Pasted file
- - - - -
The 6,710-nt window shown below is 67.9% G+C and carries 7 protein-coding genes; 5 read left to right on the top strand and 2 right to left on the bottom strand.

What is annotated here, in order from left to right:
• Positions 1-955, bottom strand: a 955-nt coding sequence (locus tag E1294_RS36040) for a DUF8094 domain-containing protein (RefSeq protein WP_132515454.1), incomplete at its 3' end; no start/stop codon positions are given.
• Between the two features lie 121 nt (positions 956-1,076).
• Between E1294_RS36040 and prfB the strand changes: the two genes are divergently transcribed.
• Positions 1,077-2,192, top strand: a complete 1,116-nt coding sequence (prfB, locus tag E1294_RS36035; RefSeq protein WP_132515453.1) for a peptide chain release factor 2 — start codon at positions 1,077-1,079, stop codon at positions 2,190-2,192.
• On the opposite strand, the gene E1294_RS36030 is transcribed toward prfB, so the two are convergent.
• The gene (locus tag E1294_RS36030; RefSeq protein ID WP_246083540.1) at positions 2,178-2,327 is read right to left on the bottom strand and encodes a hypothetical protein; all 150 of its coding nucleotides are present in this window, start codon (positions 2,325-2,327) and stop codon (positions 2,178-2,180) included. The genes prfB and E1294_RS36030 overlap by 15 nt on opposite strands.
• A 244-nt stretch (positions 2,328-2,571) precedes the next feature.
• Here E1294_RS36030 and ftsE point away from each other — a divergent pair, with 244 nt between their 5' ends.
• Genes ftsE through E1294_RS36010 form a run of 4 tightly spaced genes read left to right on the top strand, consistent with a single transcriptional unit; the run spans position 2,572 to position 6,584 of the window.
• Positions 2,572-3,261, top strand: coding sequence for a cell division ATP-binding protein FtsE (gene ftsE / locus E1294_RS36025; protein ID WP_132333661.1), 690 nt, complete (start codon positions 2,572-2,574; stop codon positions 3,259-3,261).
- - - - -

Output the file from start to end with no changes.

The 6,710-nt window shown below is 67.9% G+C and carries 7 protein-coding genes; 5 read left to right on the top strand and 2 right to left on the bottom strand.

What is annotated here, in order from left to right:
• Positions 1-955, bottom strand: a 955-nt coding sequence (locus tag E1294_RS36040) for a DUF8094 domain-containing protein (RefSeq protein WP_132515454.1), incomplete at its 3' end; no start/stop codon positions are given.
• Between the two features lie 121 nt (positions 956-1,076).
• Between E1294_RS36040 and prfB the strand changes: the two genes are divergently transcribed.
• Positions 1,077-2,192, top strand: a complete 1,116-nt coding sequence (prfB, locus tag E1294_RS36035; RefSeq protein WP_132515453.1) for a peptide chain release factor 2 — start codon at positions 1,077-1,079, stop codon at positions 2,190-2,192.
• On the opposite strand, the gene E1294_RS36030 is transcribed toward prfB, so the two are convergent.
• The gene (locus tag E1294_RS36030; RefSeq protein ID WP_246083540.1) at positions 2,178-2,327 is read right to left on the bottom strand and encodes a hypothetical protein; all 150 of its coding nucleotides are present in this window, start codon (positions 2,325-2,327) and stop codon (positions 2,178-2,180) included. The genes prfB and E1294_RS36030 overlap by 15 nt on opposite strands.
• A 244-nt stretch (positions 2,328-2,571) precedes the next feature.
• Here E1294_RS36030 and ftsE point away from each other — a divergent pair, with 244 nt between their 5' ends.
• Genes ftsE through E1294_RS36010 form a run of 4 tightly spaced genes read left to right on the top strand, consistent with a single transcriptional unit; the run spans position 2,572 to position 6,584 of the window.
• Positions 2,572-3,261, top strand: coding sequence for a cell division ATP-binding protein FtsE (gene ftsE / locus E1294_RS36025; protein ID WP_132333661.1), 690 nt, complete (start codon positions 2,572-2,574; stop codon positions 3,259-3,261).